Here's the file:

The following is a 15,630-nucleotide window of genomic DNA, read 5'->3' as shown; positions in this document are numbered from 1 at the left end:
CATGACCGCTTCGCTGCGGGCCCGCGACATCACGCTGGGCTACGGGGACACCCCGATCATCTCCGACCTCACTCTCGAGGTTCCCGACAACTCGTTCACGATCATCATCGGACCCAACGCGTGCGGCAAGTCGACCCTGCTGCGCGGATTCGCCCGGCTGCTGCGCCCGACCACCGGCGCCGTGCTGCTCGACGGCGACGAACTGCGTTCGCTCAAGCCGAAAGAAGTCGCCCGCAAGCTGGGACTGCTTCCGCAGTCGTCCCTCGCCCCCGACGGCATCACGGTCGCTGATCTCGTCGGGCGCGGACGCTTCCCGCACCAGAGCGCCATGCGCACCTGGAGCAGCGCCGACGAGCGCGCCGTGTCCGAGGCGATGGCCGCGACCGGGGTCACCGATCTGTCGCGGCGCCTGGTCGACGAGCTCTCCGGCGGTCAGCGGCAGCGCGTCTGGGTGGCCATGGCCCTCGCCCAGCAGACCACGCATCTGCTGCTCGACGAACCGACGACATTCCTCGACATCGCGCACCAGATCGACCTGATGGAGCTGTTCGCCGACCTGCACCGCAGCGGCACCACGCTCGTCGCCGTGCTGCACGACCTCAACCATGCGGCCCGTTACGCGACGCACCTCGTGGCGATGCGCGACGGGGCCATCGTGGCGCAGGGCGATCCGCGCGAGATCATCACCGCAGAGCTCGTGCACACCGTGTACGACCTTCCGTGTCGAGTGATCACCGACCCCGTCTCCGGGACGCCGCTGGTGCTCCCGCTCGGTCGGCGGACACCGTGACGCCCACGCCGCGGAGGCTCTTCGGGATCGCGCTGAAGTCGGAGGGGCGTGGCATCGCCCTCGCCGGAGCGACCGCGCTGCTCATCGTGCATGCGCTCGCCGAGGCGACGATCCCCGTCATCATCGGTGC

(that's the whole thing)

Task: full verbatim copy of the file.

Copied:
The following is a 15,630-nucleotide window of genomic DNA, read 5'->3' as shown; positions in this document are numbered from 1 at the left end:
CATGACCGCTTCGCTGCGGGCCCGCGACATCACGCTGGGCTACGGGGACACCCCGATCATCTCCGACCTCACTCTCGAGGTTCCCGACAACTCGTTCACGATCATCATCGGACCCAACGCGTGCGGCAAGTCGACCCTGCTGCGCGGATTCGCCCGGCTGCTGCGCCCGACCACCGGCGCCGTGCTGCTCGACGGCGACGAACTGCGTTCGCTCAAGCCGAAAGAAGTCGCCCGCAAGCTGGGACTGCTTCCGCAGTCGTCCCTCGCCCCCGACGGCATCACGGTCGCTGATCTCGTCGGGCGCGGACGCTTCCCGCACCAGAGCGCCATGCGCACCTGGAGCAGCGCCGACGAGCGCGCCGTGTCCGAGGCGATGGCCGCGACCGGGGTCACCGATCTGTCGCGGCGCCTGGTCGACGAGCTCTCCGGCGGTCAGCGGCAGCGCGTCTGGGTGGCCATGGCCCTCGCCCAGCAGACCACGCATCTGCTGCTCGACGAACCGACGACATTCCTCGACATCGCGCACCAGATCGACCTGATGGAGCTGTTCGCCGACCTGCACCGCAGCGGCACCACGCTCGTCGCCGTGCTGCACGACCTCAACCATGCGGCCCGTTACGCGACGCACCTCGTGGCGATGCGCGACGGGGCCATCGTGGCGCAGGGCGATCCGCGCGAGATCATCACCGCAGAGCTCGTGCACACCGTGTACGACCTTCCGTGTCGAGTGATCACCGACCCCGTCTCCGGGACGCCGCTGGTGCTCCCGCTCGGTCGGCGGACACCGTGACGCCCACGCCGCGGAGGCTCTTCGGGATCGCGCTGAAGTCGGAGGGGCGTGGCATCGCCCTCGCCGGAGCGACCGCGCTGCTCATCGTGCATGCGCTCGCCGAGGCGACGATCCCCGTCATCATCGGTGC